This coincides with a non-related report just published from Gallup Polls that said that Panama is home to the “happiest” citizens in the world. They asked 1000 citizens in each of the 148 countries five questions related to their previous day: if they were well-rested, had been treated with respect, smiled or laughed a lot, learned or did something interesting, and felt feelings of enjoyment. According to the article, 85% of Panamanians surveyed answered “yes” to all five. [Note: They must not have been driving at the time. Or on the previous day because that can make everyone lose their mind.]

The Panama-Canada Connection
Strong Canadian Industry in the Isthmus

New Canadian companies are taking a serious look at Panama as they see their competitors who are quietly reaping profits. Canadian banking giant Bank of Novia Scotia, or as they are known locally, Scotiabank’s net income increased a whopping 45% this year, led in part by an $8.6 million dollar increase on net interest income. They’ve had a three year market expansion focused on residential and commercial lending that has enjoyed tremendous success. Other Canadian companies are enjoying similar success, including a handful of major mine operators as well as engineering giants like SNC Lavalin who have been focused on the energy and hydro sectors in Panama.

Bombardier Inc, a large Canadian manufacturer of trains is also looking into participating in phases two and three of the Metro project, whose first phase is more than 50% completed.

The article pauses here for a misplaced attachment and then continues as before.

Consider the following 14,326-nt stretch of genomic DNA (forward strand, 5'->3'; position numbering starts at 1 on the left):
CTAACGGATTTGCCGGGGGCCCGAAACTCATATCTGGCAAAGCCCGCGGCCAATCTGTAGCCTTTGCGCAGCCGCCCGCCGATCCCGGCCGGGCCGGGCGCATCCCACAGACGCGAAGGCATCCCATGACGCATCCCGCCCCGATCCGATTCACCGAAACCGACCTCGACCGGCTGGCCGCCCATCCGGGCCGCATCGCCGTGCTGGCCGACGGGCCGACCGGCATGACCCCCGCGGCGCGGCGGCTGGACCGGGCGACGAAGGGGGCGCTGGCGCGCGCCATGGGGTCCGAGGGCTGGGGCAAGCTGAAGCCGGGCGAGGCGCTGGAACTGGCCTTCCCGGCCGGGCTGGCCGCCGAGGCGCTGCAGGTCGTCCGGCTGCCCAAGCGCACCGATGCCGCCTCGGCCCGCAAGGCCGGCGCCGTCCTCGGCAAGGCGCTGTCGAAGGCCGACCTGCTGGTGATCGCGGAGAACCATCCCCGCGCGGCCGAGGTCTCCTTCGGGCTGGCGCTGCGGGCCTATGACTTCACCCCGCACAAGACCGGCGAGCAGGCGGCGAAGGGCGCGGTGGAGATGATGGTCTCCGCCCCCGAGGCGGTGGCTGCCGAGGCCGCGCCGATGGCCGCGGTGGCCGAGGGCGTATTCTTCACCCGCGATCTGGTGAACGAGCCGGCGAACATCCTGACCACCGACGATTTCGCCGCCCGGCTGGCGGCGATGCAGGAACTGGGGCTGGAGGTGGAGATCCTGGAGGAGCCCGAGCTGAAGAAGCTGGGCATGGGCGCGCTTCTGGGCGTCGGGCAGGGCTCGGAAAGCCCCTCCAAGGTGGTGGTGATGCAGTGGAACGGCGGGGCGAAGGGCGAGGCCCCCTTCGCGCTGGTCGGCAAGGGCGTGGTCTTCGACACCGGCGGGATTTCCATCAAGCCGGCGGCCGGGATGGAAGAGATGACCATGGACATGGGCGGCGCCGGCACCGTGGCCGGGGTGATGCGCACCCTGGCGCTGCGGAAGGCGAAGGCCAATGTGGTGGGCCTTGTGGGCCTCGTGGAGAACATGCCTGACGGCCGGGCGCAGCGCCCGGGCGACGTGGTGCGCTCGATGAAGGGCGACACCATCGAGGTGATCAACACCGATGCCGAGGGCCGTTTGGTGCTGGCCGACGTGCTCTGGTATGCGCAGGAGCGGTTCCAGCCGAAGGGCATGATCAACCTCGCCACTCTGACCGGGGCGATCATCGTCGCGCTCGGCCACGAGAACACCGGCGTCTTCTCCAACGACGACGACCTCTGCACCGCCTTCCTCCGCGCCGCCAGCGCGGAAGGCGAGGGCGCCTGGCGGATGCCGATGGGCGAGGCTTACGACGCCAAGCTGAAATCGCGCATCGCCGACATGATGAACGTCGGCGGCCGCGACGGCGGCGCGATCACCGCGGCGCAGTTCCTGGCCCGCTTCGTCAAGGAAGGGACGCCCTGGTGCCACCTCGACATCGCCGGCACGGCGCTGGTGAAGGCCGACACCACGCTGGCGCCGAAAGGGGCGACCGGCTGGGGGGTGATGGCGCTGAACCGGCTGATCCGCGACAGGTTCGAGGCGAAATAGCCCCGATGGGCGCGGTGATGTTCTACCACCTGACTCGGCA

According to Sylvia Cesaratto, the Canadian ambassador, the free trade agreement between Panama and Canada is going to open up a myriad of possibilities for Canadian companies who want access to the Panamanian market, and vice versa. Canadian agricultural companies have had a long history in Panama, and Mrs. Cesaratto expects the newly-agreed-upon bilateral activity between Panama and Canada to exceed the $235 million dollars from last year.

The mining sector is another area that Canadian companies have enjoyed success in over the years. While enforcement of environmental standards has always been very weak in Panama, one of the goals of the Canadian ambassador is to work closer with both the national environmental board (ANAM) and the newly created Ministry of Natural Resources. Inmet, who is operating in the Donoso copper mines, said to be one of the largest reserves of copper in the world, is by Canadian law required to operate by the same environmental standards as if they were operating in Canada. Although the reality is that enforcement of environmental policy and regulation of mining projects often is underfunded and under prioritized in Panama, the Canadian representative says that one of their goals for this administration is to work bilaterally with the Panamanian authorities to increase training, awareness, and oversight.

Over 30% of Canadian GDP is based on exports, with over 75% of those exports going to the US, and this free trade agreement is another indication that the Canadian government is looking to open up new doors for Canadian companies. The new Panama Canada free trade agreement, due to be ratified and made official in early 2013 will be yet another country that Panama has forged stronger economic ties with and a new market for Canadian imports and Panamanian exports.

Thinking about bringing your business to Panama or importing Panamanian products? We’ve got the connections, contact us today.

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All the Best,

Kent Davis